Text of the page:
Suicide? Suicide prevention? Not what most people expect to have to address when they embark upon seminary studies. But for Robin Craig ’10, those words became reality all too soon.
When Robin applied to seminary in 2007, she thought that she was newly free to take a huge step into an unknown future. Her husband was enjoying his work, their twin sons were finishing college, and their daughter was planning her semester abroad. Robin was more than a little surprised to sense a strong call from God to ministry at that point in life—after all, she had a graduate degree, had pursued two careers, and her family was already dealing with three tuitions. But the call was insistent. Robin describes her first year as “Marvelous! I enjoyed my courses, made some new friends for life, and found ways to become involved in the Seminary community.”
Just before the beginning of her second year, however, Robin’s son Josh ended his life by suicide, on the day after his 24th birthday. Robin says, “We were in complete shock and thrown into a time of utter despair. We had seen no warning signs; our son was bright and creative, had completed college and found work, and had been among the wittiest and kindest of people. Later, as we pieced together information from his girlfriend and his journals, we began to see and learn something about depression and about the deadly disease that it is—often unacknowledged, unrecognized, and untreated, especially in bright and successful young people who have never encountered a challenge they have not been able to overcome.”
Robin thought it unlikely that she would ever return to seminary. She describes her life as consumed by anguish, guilt, and the question, “Why?” “And who on earth,” she asked, “wants a pastor who has lost a child to suicide?”
Family, friends, spiritual guides, and professors thought differently, and in December she was welcomed back to campus while learning how to grieve and how to live without her beloved child one small step at time. “People grieve,” Robin says, “however it is that they do, and for me, having work to do every day and knowing the support of good friends, all of it directed toward a goal I was not yet called to abandon, helped me to stay alive.”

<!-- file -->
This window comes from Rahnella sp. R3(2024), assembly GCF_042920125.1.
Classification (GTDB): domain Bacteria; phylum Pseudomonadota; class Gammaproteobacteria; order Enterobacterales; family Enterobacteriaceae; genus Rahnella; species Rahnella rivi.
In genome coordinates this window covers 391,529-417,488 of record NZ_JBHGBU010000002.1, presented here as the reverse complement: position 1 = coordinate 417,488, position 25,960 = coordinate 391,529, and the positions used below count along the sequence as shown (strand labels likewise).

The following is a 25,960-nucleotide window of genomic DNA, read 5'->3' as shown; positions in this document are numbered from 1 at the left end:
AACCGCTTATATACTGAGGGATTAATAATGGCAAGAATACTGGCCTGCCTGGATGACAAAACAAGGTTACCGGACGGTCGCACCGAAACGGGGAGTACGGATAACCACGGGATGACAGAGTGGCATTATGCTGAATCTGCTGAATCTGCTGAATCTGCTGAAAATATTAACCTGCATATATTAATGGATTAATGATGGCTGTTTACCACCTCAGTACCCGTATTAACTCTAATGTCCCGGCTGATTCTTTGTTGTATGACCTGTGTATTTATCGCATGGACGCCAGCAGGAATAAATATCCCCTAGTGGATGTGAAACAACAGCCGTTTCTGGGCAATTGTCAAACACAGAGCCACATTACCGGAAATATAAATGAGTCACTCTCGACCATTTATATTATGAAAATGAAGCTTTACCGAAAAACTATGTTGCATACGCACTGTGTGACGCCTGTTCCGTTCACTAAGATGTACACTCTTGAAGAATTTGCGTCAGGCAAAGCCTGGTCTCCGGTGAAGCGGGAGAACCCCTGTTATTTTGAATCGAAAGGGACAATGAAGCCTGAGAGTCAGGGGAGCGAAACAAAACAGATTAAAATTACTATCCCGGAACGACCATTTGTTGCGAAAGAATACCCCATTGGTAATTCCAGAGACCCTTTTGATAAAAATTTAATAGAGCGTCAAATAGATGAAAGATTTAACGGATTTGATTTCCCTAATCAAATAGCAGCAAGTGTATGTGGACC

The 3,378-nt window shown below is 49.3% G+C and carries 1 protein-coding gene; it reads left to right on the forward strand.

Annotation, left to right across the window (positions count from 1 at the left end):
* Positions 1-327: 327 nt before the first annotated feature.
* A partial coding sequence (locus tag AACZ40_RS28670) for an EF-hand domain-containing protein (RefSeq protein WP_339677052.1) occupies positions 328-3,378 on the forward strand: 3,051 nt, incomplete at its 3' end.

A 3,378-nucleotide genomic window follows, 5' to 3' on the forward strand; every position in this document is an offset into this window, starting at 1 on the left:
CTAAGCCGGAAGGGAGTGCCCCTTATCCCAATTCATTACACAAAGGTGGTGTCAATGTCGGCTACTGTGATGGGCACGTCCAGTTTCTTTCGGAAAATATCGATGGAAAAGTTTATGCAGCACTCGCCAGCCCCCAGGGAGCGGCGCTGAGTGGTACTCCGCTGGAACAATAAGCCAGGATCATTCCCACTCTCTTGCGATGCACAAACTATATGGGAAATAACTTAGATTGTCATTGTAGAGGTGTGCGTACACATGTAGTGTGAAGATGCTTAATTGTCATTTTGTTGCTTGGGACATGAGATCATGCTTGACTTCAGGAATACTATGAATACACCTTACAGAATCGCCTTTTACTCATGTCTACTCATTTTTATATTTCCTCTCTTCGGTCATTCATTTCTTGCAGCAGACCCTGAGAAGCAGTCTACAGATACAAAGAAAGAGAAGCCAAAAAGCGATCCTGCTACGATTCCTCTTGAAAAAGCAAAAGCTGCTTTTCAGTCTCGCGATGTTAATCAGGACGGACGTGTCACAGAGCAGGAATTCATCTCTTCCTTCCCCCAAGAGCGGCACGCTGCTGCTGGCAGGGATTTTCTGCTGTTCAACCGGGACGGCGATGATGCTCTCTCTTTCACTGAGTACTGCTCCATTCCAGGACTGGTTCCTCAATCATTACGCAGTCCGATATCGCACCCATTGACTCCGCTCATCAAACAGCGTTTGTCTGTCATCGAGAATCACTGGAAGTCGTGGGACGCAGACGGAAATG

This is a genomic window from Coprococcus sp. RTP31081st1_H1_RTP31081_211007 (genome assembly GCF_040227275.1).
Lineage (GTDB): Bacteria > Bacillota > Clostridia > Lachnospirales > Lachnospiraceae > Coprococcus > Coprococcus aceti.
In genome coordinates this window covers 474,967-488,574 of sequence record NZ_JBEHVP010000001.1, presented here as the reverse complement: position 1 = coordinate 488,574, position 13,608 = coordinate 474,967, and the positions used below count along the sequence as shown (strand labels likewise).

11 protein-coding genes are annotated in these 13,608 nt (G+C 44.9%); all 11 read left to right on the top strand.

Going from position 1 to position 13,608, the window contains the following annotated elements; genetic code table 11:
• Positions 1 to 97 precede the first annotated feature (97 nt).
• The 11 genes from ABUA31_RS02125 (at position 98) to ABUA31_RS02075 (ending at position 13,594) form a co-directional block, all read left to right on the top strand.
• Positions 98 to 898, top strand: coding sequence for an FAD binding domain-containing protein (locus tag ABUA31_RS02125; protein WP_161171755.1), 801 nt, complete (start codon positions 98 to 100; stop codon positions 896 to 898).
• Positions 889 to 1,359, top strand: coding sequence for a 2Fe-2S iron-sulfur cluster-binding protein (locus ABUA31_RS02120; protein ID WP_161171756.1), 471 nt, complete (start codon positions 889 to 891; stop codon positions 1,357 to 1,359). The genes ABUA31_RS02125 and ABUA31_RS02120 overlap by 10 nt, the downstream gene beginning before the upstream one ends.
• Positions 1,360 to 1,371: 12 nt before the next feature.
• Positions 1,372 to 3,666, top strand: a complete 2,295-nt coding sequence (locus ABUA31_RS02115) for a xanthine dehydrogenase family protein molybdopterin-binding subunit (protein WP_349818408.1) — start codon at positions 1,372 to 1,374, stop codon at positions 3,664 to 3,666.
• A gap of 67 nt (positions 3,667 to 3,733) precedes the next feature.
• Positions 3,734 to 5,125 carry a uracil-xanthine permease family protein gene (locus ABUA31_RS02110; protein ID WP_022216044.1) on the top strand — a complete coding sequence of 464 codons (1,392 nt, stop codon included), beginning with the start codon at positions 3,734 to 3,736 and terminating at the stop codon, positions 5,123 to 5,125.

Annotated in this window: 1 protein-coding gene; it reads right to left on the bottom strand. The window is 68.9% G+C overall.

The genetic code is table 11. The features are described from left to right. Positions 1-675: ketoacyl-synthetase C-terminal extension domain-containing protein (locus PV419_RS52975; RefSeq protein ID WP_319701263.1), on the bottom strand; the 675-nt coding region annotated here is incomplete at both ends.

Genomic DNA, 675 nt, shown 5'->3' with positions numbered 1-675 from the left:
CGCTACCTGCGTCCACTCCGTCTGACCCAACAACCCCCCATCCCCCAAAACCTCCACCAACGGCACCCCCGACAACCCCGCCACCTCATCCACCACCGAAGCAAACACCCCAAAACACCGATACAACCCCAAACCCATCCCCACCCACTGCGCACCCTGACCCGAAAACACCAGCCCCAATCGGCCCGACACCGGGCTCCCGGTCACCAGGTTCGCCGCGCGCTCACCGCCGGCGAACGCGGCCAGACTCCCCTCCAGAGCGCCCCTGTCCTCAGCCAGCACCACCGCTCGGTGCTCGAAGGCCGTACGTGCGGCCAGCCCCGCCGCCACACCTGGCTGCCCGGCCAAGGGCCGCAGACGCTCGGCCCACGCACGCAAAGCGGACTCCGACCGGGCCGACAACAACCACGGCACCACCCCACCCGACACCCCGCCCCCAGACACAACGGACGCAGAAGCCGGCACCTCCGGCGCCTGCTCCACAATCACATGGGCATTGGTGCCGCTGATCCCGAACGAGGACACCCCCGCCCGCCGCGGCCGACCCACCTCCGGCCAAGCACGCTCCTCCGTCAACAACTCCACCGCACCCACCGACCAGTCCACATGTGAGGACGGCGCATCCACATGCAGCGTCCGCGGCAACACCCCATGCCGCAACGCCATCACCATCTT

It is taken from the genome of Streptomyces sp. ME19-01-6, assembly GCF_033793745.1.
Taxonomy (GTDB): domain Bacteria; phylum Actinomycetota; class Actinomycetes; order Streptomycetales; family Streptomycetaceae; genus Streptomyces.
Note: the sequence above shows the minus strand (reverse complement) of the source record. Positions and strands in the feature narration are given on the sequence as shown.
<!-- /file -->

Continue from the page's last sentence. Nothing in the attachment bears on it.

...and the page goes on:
“A seminary is not an easy place to be after the death of a child,” Robin continues, “but then neither is anyplace else. One day one of my professors commented that I was probably going to need to figure out what connection the topic of suicide would have to my future ministry. I knew instinctively that, while my son’s death would no doubt play a significant role in what I might do, I did not want death to be the sole focus of my work. Another professor and I began a discussion on the question of whether God suffers—a debate that continued via e-mail for many months after my graduation. (I think we finally agreed to disagree.)”
Robin says that, when she sensed a call to ministry, her objective was a simple one: she hoped to do some spiritual direction and to pastor a church—one Presbyterian church—for a long time, and then move on to a semi-retirement of spiritual direction and writing. Instead, she has been called to three churches, the first one a small, rural Presbyterian-Methodist congregation, and the second an urban Presbyterian congregation in trouble. In fact, she spent the last year working toward the merger of that congregation with another and then, when those conversations collapsed, accompanying her congregation through its final months. Now she finds herself serving her third church—a much larger Lutheran congregation—as its interim pastor. So much for one call to one Presbyterian church!
“God has called me,” Robin says, “not to my longed-for permanency and stability, but to times and places of transition and change. And God has called me to people who need to hear words of hope and resurrection—the same words that I myself need to hear, every day. I don’t believe that God makes bad things happen, or steals our children from us, but I do believe that God offers us opportunities to serve and bring hope to others with gifts honed in blazing fires of horror and suffering.”
And ministry is not, of course, accomplished solely within the walls of a church building or congregation. Robin’s ministry has expanded to include writing and speaking about suicide and grief, visiting state and national legislatures to advocate for mental health and suicide prevention legislation and funding, and providing whatever assistance she can to families and groups affected by suicide.
Suicide, death—those are not the sole matters on which Robin focuses. But they are words that have caused her to confront some of life’s deepest sorrows . . . and motivated her to convey Christ’s message of abundance and hope into places she never expected to find herself.